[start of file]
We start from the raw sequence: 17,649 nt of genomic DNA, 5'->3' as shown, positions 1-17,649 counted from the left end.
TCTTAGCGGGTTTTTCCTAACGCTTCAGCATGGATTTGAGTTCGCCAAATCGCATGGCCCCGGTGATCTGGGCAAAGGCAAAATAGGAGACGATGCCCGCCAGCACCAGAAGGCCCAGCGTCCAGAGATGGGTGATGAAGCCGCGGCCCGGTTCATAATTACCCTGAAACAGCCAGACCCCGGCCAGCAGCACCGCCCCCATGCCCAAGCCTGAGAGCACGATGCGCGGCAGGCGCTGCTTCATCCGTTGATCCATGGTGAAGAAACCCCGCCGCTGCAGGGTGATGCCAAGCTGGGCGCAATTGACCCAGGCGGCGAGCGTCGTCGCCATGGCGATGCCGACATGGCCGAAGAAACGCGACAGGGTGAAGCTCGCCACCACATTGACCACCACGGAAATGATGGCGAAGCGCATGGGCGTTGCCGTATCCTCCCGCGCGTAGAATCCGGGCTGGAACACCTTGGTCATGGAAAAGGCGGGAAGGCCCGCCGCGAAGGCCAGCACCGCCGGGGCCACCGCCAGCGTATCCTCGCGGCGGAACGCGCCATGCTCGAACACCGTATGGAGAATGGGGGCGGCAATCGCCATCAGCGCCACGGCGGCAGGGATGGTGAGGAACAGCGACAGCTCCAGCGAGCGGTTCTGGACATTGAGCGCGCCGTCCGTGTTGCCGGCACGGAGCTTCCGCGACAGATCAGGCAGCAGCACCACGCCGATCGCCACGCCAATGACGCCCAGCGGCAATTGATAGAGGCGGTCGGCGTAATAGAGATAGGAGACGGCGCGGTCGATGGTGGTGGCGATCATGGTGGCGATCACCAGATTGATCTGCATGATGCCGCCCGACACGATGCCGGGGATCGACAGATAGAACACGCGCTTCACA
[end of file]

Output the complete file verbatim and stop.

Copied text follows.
We start from the raw sequence: 17,649 nt of genomic DNA, 5'->3' as shown, positions 1-17,649 counted from the left end.
TCTTAGCGGGTTTTTCCTAACGCTTCAGCATGGATTTGAGTTCGCCAAATCGCATGGCCCCGGTGATCTGGGCAAAGGCAAAATAGGAGACGATGCCCGCCAGCACCAGAAGGCCCAGCGTCCAGAGATGGGTGATGAAGCCGCGGCCCGGTTCATAATTACCCTGAAACAGCCAGACCCCGGCCAGCAGCACCGCCCCCATGCCCAAGCCTGAGAGCACGATGCGCGGCAGGCGCTGCTTCATCCGTTGATCCATGGTGAAGAAACCCCGCCGCTGCAGGGTGATGCCAAGCTGGGCGCAATTGACCCAGGCGGCGAGCGTCGTCGCCATGGCGATGCCGACATGGCCGAAGAAACGCGACAGGGTGAAGCTCGCCACCACATTGACCACCACGGAAATGATGGCGAAGCGCATGGGCGTTGCCGTATCCTCCCGCGCGTAGAATCCGGGCTGGAACACCTTGGTCATGGAAAAGGCGGGAAGGCCCGCCGCGAAGGCCAGCACCGCCGGGGCCACCGCCAGCGTATCCTCGCGGCGGAACGCGCCATGCTCGAACACCGTATGGAGAATGGGGGCGGCAATCGCCATCAGCGCCACGGCGGCAGGGATGGTGAGGAACAGCGACAGCTCCAGCGAGCGGTTCTGGACATTGAGCGCGCCGTCCGTGTTGCCGGCACGGAGCTTCCGCGACAGATCAGGCAGCAGCACCACGCCGATCGCCACGCCAATGACGCCCAGCGGCAATTGATAGAGGCGGTCGGCGTAATAGAGATAGGAGACGGCGCGGTCGATGGTGGTGGCGATCATGGTGGCGATCACCAGATTGATCTGCATGATGCCGCCCGACACGATGCCGGGGATCGACAGATAGAACACGCGCTTCACA